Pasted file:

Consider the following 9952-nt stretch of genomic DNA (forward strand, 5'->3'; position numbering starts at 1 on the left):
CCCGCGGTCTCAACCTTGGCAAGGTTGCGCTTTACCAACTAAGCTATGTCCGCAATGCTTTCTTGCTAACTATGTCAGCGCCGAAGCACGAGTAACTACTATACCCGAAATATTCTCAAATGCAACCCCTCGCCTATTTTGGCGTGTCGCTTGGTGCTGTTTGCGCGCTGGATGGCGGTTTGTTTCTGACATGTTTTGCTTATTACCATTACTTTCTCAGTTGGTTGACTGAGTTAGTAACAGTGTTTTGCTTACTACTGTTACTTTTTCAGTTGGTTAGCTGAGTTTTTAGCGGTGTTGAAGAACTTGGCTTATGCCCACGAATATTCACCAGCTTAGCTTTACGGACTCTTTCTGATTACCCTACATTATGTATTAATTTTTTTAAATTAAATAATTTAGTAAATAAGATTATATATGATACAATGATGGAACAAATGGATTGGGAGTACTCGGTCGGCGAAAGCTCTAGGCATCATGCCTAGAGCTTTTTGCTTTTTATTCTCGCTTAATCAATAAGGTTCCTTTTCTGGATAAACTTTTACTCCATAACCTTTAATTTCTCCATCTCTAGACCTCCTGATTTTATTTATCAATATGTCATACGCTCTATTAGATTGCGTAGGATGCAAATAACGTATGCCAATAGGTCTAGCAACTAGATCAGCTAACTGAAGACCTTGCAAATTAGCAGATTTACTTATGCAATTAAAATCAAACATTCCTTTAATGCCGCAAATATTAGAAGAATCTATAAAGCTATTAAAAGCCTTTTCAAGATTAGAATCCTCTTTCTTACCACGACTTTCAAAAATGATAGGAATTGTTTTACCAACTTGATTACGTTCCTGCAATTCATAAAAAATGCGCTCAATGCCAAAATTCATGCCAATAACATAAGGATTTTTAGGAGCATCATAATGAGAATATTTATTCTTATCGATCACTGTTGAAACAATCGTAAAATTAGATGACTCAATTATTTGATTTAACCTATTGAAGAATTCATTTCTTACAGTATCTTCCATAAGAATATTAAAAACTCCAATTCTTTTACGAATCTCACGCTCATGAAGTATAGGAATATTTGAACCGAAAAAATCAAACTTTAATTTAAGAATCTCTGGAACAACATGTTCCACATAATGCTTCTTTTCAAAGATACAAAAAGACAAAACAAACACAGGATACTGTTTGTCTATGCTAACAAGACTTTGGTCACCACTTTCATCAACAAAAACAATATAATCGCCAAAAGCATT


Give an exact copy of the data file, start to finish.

Consider the following 9952-nt stretch of genomic DNA (forward strand, 5'->3'; position numbering starts at 1 on the left):
CCCGCGGTCTCAACCTTGGCAAGGTTGCGCTTTACCAACTAAGCTATGTCCGCAATGCTTTCTTGCTAACTATGTCAGCGCCGAAGCACGAGTAACTACTATACCCGAAATATTCTCAAATGCAACCCCTCGCCTATTTTGGCGTGTCGCTTGGTGCTGTTTGCGCGCTGGATGGCGGTTTGTTTCTGACATGTTTTGCTTATTACCATTACTTTCTCAGTTGGTTGACTGAGTTAGTAACAGTGTTTTGCTTACTACTGTTACTTTTTCAGTTGGTTAGCTGAGTTTTTAGCGGTGTTGAAGAACTTGGCTTATGCCCACGAATATTCACCAGCTTAGCTTTACGGACTCTTTCTGATTACCCTACATTATGTATTAATTTTTTTAAATTAAATAATTTAGTAAATAAGATTATATATGATACAATGATGGAACAAATGGATTGGGAGTACTCGGTCGGCGAAAGCTCTAGGCATCATGCCTAGAGCTTTTTGCTTTTTATTCTCGCTTAATCAATAAGGTTCCTTTTCTGGATAAACTTTTACTCCATAACCTTTAATTTCTCCATCTCTAGACCTCCTGATTTTATTTATCAATATGTCATACGCTCTATTAGATTGCGTAGGATGCAAATAACGTATGCCAATAGGTCTAGCAACTAGATCAGCTAACTGAAGACCTTGCAAATTAGCAGATTTACTTATGCAATTAAAATCAAACATTCCTTTAATGCCGCAAATATTAGAAGAATCTATAAAGCTATTAAAAGCCTTTTCAAGATTAGAATCCTCTTTCTTACCACGACTTTCAAAAATGATAGGAATTGTTTTACCAACTTGATTACGTTCCTGCAATTCATAAAAAATGCGCTCAATGCCAAAATTCATGCCAATAACATAAGGATTTTTAGGAGCATCATAATGAGAATATTTATTCTTATCGATCACTGTTGAAACAATCGTAAAATTAGATGACTCAATTATTTGATTTAACCTATTGAAGAATTCATTTCTTACAGTATCTTCCATAAGAATATTAAAAACTCCAATTCTTTTACGAATCTCACGCTCATGAAGTATAGGAATATTTGAACCGAAAAAATCAAACTTTAATTTAAGAATCTCTGGAACAACATGTTCCACATAATGCTTCTTTTCAAAGATACAAAAAGACAAAACAAACACAGGATACTGTTTGTCTATGCTAACAAGACTTTGGTCACCACTTTCATCAACAAAAACAATATAATCGCCAAAAGCATT